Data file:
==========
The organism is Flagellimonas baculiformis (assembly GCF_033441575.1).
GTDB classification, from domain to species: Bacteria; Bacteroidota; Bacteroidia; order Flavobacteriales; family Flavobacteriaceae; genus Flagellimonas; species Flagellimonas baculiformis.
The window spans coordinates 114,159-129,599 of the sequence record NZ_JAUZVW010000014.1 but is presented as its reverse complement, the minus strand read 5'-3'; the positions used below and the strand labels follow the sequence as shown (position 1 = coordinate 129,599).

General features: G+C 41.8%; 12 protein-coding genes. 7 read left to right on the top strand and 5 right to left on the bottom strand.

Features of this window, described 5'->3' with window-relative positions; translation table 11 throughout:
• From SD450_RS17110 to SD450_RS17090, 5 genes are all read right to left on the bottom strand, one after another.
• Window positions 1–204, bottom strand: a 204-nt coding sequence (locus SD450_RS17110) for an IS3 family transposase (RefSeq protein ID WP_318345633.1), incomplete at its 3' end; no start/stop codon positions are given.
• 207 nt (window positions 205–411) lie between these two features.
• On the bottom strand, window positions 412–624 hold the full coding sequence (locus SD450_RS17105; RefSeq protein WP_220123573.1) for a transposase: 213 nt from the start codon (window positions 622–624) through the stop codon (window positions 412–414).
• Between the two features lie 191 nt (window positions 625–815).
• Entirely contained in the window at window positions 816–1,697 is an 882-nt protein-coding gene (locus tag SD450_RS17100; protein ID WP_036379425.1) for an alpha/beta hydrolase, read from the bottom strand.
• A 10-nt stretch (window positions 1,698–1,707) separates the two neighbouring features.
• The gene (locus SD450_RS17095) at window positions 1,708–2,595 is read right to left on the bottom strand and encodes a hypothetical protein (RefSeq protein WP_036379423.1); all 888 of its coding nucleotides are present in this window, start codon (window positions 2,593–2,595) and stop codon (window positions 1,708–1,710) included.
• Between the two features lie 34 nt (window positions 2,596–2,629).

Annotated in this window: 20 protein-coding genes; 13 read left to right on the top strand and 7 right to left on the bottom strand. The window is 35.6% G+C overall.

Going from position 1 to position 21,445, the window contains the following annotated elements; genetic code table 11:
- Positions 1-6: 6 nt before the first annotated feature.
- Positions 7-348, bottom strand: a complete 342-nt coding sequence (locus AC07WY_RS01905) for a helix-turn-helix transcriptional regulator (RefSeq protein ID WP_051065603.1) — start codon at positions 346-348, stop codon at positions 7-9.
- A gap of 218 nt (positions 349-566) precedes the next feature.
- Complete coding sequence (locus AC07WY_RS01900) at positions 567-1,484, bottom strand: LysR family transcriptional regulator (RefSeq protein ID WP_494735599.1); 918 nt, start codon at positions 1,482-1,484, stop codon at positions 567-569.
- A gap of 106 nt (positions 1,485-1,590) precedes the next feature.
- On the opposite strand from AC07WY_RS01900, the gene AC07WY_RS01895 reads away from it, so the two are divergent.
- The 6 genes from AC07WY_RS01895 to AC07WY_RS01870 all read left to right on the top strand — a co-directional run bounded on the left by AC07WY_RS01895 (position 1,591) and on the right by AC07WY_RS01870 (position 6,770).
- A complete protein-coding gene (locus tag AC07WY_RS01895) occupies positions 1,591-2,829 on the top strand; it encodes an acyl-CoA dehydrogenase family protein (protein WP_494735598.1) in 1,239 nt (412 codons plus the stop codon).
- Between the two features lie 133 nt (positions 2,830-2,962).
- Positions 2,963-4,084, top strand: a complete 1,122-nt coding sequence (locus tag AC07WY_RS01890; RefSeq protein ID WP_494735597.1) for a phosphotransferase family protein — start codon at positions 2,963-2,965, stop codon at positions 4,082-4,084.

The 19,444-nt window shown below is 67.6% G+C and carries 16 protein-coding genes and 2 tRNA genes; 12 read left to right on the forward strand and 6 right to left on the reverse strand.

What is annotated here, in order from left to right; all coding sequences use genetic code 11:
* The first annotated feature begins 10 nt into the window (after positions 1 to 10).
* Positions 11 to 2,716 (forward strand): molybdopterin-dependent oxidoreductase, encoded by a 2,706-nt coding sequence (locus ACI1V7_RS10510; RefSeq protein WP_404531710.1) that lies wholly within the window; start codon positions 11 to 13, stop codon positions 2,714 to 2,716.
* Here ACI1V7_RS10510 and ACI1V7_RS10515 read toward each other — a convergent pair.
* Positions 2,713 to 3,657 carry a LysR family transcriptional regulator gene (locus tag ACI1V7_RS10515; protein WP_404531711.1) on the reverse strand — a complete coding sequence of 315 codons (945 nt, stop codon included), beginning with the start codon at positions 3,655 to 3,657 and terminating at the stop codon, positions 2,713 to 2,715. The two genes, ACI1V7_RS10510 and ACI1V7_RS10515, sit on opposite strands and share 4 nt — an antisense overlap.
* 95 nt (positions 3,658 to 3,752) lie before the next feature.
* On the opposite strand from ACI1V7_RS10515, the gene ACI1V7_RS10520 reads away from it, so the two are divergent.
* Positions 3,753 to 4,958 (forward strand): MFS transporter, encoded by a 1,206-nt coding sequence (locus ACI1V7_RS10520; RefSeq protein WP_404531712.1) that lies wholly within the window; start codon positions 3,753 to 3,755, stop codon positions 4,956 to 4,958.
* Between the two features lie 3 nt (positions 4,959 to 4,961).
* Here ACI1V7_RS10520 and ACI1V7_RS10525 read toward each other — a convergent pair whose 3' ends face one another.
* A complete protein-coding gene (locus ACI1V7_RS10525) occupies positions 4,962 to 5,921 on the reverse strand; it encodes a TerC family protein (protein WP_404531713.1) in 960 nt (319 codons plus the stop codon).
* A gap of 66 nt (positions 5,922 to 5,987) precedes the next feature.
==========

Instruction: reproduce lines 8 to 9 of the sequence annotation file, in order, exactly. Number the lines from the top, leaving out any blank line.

• 207 nt (window positions 205–411) lie between these two features.
• On the bottom strand, window positions 412–624 hold the full coding sequence (locus SD450_RS17105; RefSeq protein WP_220123573.1) for a transposase: 213 nt from the start codon (window positions 622–624) through the stop codon (window positions 412–414).